[41] Gurobi Optimization. Inc.,“gurobi optimizer reference manual,” 2015, 2014.
 [42] Anthony Palmieri, JeanCharles Régin, and Pierre Schaus. Parallel strategies selection. In International Conference on Principles and Practice of Constraint Programming, pages 388–404. Springer, 2016.
 [43] Adam Paszke, Sam Gross, Francisco Massa, Adam Lerer, James Bradbury, Gregory Chanan, Trevor Killeen, Zeming Lin, Natalia Gimelshein, Luca Antiga, et al. Pytorch: An imperative style, highperformance deep learning library. In Advances in Neural Information Processing Systems, pages 8024–8035, 2019.
 [44] Jing Peng and Ronald J Williams. Incremental multistep qlearning. In Machine Learning Proceedings 1994, pages 226–232. Elsevier, 1994.
 [45] Gilles Pesant. A regular language membership constraint for finite sequences of variables. In International conference on principles and practice of constraint programming, pages 482–495. Springer, 2004.
 [46] JeanCharles Régin. A filtering algorithm for constraints of difference in csps. In AAAI, volume 94, pages 362–367, 1994.
 [47] JeanCharles Régin. Global constraints: A survey. In Hybrid optimization, pages 63–134. Springer, 2011.
 [48] Francesca Rossi, Peter Van Beek, and Toby Walsh. Handbook of constraint programming. Elsevier, 2006.
 [49] Tom Schaul, John Quan, Ioannis Antonoglou, and David Silver. Prioritized experience replay. CoRR, abs/1511.05952, 2015.
 [50] John Schulman, Filip Wolski, Prafulla Dhariwal, Alec Radford, and Oleg Klimov. Proximal policy optimization algorithms. arXiv preprint arXiv:1707.06347, 2017.
 [51] Thiago Serra, Abhinav Kumar, and Srikumar Ramalingam. Lossless compression of deep neural networks. arXiv preprint arXiv:2001.00218, 2020.
 [52] Richard S Sutton, Andrew G Barto, et al. Introduction to reinforcement learning, volume 135. MIT press Cambridge, 1998.
 [53] Richard S Sutton, David A McAllester, Satinder P Singh, and Yishay Mansour. Policy gradient methods for reinforcement learning with function approximation. In Advances in neural information processing systems, pages 1057–1063, 2000.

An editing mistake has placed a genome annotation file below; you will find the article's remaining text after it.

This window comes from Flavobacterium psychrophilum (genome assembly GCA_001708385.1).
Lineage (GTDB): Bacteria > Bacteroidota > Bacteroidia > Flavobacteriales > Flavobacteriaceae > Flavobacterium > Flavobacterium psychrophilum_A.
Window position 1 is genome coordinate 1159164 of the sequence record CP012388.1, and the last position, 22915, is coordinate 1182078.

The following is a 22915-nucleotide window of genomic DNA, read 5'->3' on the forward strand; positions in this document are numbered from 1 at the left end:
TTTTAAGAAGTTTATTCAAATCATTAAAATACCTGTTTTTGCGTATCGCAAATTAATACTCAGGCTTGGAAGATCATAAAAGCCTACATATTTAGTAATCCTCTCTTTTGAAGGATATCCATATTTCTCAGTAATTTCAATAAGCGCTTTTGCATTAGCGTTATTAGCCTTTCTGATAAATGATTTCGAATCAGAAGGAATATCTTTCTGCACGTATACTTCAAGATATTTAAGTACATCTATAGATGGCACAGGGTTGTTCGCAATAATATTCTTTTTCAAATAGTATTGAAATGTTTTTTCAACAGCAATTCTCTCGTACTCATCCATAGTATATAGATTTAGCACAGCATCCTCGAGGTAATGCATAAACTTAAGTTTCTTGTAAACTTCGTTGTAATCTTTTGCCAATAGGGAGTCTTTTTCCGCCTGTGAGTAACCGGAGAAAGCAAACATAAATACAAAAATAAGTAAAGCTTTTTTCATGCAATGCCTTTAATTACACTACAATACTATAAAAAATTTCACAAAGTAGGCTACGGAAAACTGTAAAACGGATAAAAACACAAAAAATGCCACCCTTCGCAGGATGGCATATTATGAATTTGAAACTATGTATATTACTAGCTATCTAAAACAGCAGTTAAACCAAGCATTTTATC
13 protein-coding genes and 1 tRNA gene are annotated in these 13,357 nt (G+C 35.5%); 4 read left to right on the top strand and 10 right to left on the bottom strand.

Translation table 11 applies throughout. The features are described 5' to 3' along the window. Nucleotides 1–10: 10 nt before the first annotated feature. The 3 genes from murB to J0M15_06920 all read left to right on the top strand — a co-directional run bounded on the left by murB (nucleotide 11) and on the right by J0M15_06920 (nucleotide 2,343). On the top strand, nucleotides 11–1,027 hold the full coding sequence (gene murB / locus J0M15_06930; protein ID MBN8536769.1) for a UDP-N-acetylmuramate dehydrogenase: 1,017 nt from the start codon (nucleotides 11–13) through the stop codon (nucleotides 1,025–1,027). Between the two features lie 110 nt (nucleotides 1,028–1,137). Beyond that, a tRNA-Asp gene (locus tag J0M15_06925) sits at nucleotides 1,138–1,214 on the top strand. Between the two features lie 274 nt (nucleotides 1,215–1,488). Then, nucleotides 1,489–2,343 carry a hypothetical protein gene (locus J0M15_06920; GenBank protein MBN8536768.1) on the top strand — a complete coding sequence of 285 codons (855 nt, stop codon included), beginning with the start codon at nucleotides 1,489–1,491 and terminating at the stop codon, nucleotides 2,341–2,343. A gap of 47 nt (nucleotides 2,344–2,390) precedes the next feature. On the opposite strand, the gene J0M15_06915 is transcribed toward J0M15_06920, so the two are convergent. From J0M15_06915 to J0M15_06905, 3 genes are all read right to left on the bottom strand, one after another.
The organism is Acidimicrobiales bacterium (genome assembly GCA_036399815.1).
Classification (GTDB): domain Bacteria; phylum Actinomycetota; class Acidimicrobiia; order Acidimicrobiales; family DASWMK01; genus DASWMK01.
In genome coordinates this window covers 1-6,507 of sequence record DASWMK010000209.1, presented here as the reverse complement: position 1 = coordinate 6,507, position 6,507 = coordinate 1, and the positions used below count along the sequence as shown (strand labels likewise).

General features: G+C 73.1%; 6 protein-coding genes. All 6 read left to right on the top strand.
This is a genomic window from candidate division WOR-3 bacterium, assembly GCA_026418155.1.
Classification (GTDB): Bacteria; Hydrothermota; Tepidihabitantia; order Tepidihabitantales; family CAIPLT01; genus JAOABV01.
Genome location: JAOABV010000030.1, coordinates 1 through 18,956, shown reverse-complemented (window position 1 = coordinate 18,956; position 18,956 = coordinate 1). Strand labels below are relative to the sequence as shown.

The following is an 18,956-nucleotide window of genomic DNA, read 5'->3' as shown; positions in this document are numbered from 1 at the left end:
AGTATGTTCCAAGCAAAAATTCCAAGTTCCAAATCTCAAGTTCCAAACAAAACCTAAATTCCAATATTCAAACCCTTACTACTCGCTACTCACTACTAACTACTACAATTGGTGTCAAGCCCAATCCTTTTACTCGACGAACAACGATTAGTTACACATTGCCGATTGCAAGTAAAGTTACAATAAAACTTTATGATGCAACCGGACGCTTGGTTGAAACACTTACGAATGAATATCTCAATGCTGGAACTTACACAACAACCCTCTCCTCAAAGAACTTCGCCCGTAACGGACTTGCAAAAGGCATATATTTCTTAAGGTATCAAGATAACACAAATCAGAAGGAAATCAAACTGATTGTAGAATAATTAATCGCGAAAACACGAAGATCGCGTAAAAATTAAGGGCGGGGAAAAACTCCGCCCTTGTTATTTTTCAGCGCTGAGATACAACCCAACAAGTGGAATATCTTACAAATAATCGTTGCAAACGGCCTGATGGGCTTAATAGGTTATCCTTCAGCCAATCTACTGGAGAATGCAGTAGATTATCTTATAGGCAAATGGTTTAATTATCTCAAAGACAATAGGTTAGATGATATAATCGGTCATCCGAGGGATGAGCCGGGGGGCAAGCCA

[54] Yufei Tang, Chaoxu Mu, and Haibo He. Nearspace aerospace vehicles attitude control based on adaptive dynamic programming and sliding mode control. In 2017 International Joint Conference on Neural Networks (IJCNN), pages 1347–1353. IEEE, 2017.
 [55] Gecode Team. Gecode: Generic constraint development environment, 2006, 2008.
 [56] Nikolas Topaloglou, Hercules Vladimirou, and Stavros A Zenios. A dynamic stochastic programming model for international portfolio management. European Journal of Operational Research, 185(3):1501–1524, 2008.
 [57] John N Tsitsiklis. Special cases of traveling salesman and repairman problems with time windows. Networks, 22(3):263–282, 1992.
 [58] Pascal Van Hentenryck, Yves Deville, and ChohMan Teng. A generic arcconsistency algorithm and its specializations. Artificial intelligence, 57(23):291–321, 1992.
 [59] Petar Veličković, Guillem Cucurull, Arantxa Casanova, Adriana Romero, Pietro Lio, and Yoshua Bengio. Graph attention networks. arXiv preprint arXiv:1710.10903, 2017.
 [60] Richard A Waltz and Jorge Nocedal. Knitro 2.0 user’s manual. Ziena Optimization, Inc.[en ligne] disponible sur http://www. ziena. com (September, 2010), 7:33–34, 2004.
 [61] Minjie Wang, Lingfan Yu, Da Zheng, Quan Gan, Yu Gai, Zihao Ye, Mufei Li, Jinjing Zhou, Qi Huang, Chao Ma, et al. Deep graph library: Towards efficient and scalable deep learning on graphs. arXiv preprint arXiv:1909.01315, 2019.
 [62] Christopher JCH Watkins and Peter Dayan. Qlearning. Machine learning, 8(34):279–292, 1992.
 [63] Laurence A Wolsey and George L Nemhauser. Integer and combinatorial optimization, volume 55. John Wiley & Sons, 1999.
Appendix A Technical Background on Reinforcement Learning